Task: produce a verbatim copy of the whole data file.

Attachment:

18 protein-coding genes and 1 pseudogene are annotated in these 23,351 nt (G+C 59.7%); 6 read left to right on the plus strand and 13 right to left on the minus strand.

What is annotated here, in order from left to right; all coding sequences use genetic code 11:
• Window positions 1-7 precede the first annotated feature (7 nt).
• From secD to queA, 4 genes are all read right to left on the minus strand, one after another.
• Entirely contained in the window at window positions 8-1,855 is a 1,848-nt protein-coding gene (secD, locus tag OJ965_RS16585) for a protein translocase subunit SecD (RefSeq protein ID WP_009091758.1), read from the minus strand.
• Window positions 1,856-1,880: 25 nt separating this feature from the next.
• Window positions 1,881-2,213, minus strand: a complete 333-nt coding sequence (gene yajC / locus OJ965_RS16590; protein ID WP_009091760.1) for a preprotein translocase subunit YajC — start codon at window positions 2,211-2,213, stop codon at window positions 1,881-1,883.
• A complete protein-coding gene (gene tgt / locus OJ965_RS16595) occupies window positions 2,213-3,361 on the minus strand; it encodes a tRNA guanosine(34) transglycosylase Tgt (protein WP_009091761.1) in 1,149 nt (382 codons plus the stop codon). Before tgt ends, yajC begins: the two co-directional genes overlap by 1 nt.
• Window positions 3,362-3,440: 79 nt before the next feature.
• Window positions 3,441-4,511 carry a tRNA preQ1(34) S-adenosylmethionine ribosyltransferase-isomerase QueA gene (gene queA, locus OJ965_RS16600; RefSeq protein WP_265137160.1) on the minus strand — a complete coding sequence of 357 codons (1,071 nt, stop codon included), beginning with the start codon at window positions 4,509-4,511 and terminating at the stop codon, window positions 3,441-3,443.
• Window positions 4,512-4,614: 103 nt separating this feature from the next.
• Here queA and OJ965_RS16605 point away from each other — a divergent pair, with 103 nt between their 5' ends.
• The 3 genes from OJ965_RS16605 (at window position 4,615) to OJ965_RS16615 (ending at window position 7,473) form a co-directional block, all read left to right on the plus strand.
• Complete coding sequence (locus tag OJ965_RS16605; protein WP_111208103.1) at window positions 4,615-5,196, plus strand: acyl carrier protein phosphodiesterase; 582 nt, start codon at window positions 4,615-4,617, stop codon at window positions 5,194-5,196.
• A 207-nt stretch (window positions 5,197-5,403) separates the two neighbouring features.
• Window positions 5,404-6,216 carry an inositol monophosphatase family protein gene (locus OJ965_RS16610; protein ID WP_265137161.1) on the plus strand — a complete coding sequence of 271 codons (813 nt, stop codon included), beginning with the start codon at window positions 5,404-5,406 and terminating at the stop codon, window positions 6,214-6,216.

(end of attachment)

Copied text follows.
18 protein-coding genes and 1 pseudogene are annotated in these 23,351 nt (G+C 59.7%); 6 read left to right on the plus strand and 13 right to left on the minus strand.

What is annotated here, in order from left to right; all coding sequences use genetic code 11:
• Window positions 1-7 precede the first annotated feature (7 nt).
• From secD to queA, 4 genes are all read right to left on the minus strand, one after another.
• Entirely contained in the window at window positions 8-1,855 is a 1,848-nt protein-coding gene (secD, locus tag OJ965_RS16585) for a protein translocase subunit SecD (RefSeq protein ID WP_009091758.1), read from the minus strand.
• Window positions 1,856-1,880: 25 nt separating this feature from the next.
• Window positions 1,881-2,213, minus strand: a complete 333-nt coding sequence (gene yajC / locus OJ965_RS16590; protein ID WP_009091760.1) for a preprotein translocase subunit YajC — start codon at window positions 2,211-2,213, stop codon at window positions 1,881-1,883.
• A complete protein-coding gene (gene tgt / locus OJ965_RS16595) occupies window positions 2,213-3,361 on the minus strand; it encodes a tRNA guanosine(34) transglycosylase Tgt (protein WP_009091761.1) in 1,149 nt (382 codons plus the stop codon). Before tgt ends, yajC begins: the two co-directional genes overlap by 1 nt.
• Window positions 3,362-3,440: 79 nt before the next feature.
• Window positions 3,441-4,511 carry a tRNA preQ1(34) S-adenosylmethionine ribosyltransferase-isomerase QueA gene (gene queA, locus OJ965_RS16600; RefSeq protein WP_265137160.1) on the minus strand — a complete coding sequence of 357 codons (1,071 nt, stop codon included), beginning with the start codon at window positions 4,509-4,511 and terminating at the stop codon, window positions 3,441-3,443.
• Window positions 4,512-4,614: 103 nt separating this feature from the next.
• Here queA and OJ965_RS16605 point away from each other — a divergent pair, with 103 nt between their 5' ends.
• The 3 genes from OJ965_RS16605 (at window position 4,615) to OJ965_RS16615 (ending at window position 7,473) form a co-directional block, all read left to right on the plus strand.
• Complete coding sequence (locus tag OJ965_RS16605; protein WP_111208103.1) at window positions 4,615-5,196, plus strand: acyl carrier protein phosphodiesterase; 582 nt, start codon at window positions 4,615-4,617, stop codon at window positions 5,194-5,196.
• A 207-nt stretch (window positions 5,197-5,403) separates the two neighbouring features.
• Window positions 5,404-6,216 carry an inositol monophosphatase family protein gene (locus OJ965_RS16610; protein ID WP_265137161.1) on the plus strand — a complete coding sequence of 271 codons (813 nt, stop codon included), beginning with the start codon at window positions 5,404-5,406 and terminating at the stop codon, window positions 6,214-6,216.